Like the US, Canada’s head of state aircraft is aging.  Unlike the US version, the Canadian one is based on a niche model that has a small installed fleet.  While the US Boeing 747 can be supported by either Boeing or the USAF, the Canadian Forces Airbus does not have a local OEM to provide confidential support for the unique capabilities required in a head of state aircraft.

There is an additional complication, the Canadian government fleet consists of five aircraft.  They are all ex-airliners and one has been modified to accommodate VVIP requirements and four others are for military purposes, of which two can perform in-flight refueling.

It should be clear to the decision makers that the replacement must be broken into two quite different aircraft.  VVIP aircraft are specific to their usage.  Mlitary aircraft and especially tankers are also specific use equipment.  But because tankers are much larger, they tend to be more multi-purpose than a VVIP aircraft. For example an A330 MRTT is doing work as an airliner at present.  The Airbus MRTT and the Boeing KC-46 do more than act as tankers because they have the space to do other tasks.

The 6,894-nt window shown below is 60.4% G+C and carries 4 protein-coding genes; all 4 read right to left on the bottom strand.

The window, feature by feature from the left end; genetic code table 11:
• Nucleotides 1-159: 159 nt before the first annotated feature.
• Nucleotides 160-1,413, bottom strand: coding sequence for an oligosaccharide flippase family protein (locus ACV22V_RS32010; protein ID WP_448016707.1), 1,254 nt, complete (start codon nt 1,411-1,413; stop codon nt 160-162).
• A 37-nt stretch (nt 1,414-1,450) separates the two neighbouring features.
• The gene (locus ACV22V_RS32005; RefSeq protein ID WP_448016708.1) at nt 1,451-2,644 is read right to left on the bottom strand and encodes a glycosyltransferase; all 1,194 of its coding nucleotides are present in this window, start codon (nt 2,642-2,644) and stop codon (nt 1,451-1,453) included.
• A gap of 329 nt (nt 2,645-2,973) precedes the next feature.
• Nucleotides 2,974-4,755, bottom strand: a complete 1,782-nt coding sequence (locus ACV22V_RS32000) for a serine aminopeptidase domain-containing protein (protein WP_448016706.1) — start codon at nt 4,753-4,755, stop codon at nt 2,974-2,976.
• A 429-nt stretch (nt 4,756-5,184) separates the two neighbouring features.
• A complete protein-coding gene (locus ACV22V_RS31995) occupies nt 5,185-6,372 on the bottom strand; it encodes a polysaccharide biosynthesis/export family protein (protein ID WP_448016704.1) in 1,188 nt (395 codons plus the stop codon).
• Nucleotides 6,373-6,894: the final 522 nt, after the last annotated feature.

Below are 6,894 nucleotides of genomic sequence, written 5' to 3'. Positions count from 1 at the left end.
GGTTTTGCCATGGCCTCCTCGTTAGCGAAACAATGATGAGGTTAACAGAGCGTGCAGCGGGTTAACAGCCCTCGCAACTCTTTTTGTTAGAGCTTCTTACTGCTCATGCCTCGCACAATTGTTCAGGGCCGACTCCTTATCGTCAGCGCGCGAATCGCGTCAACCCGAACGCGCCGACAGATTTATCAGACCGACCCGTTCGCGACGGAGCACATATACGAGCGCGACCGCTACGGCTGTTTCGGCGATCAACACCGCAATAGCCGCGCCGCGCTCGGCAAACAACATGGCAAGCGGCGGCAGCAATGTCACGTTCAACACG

Canada is in a far better position looking at choices now than they were when the A310s were first bought.  For a VVIP Canada has a superb local product in the CS300 that has the requisite range (in VVIP configuration). It is also less likely to break down.  Moreover, buying as Canadian product sends all the right political signals.  In addition, the CS300, being state of the art, lends itself far better to the needs of in-flight communications than the aging ever did.

For tanker duties, the KC-46 should be a shoo-in.  It is clearly the option to refuel the CF-16s and, perhaps one day, the F-35.  But the KC-46 is from Boeing and that has certain limits in Canada at present. So, what is plan B?  Airbus has the A330 MRTT which is larger than the KC-46.  And Airbus, which will soon acquire majority interest in the C Series, is now a major player in the Montréal aerospace cluster.

The article referenced suggests Canada cannot make selection about the tanker until it is clear where the fighter selection is going.  That is an odd position because the fighter selection is straightforward and either tanker option would work.

Regarding the VVIP selection, this is no hard decision.  The tradeoffs are straightforward.  Canada could acquire something like an in the market, but that is a very large aircraft that may be too much. If the is already nicknamed the “Flying Taj Mahal” the an would certainly keep that moniker. Nobody in the political arena in Canada would fault a CS300 selection. Or even a small fleet of them.

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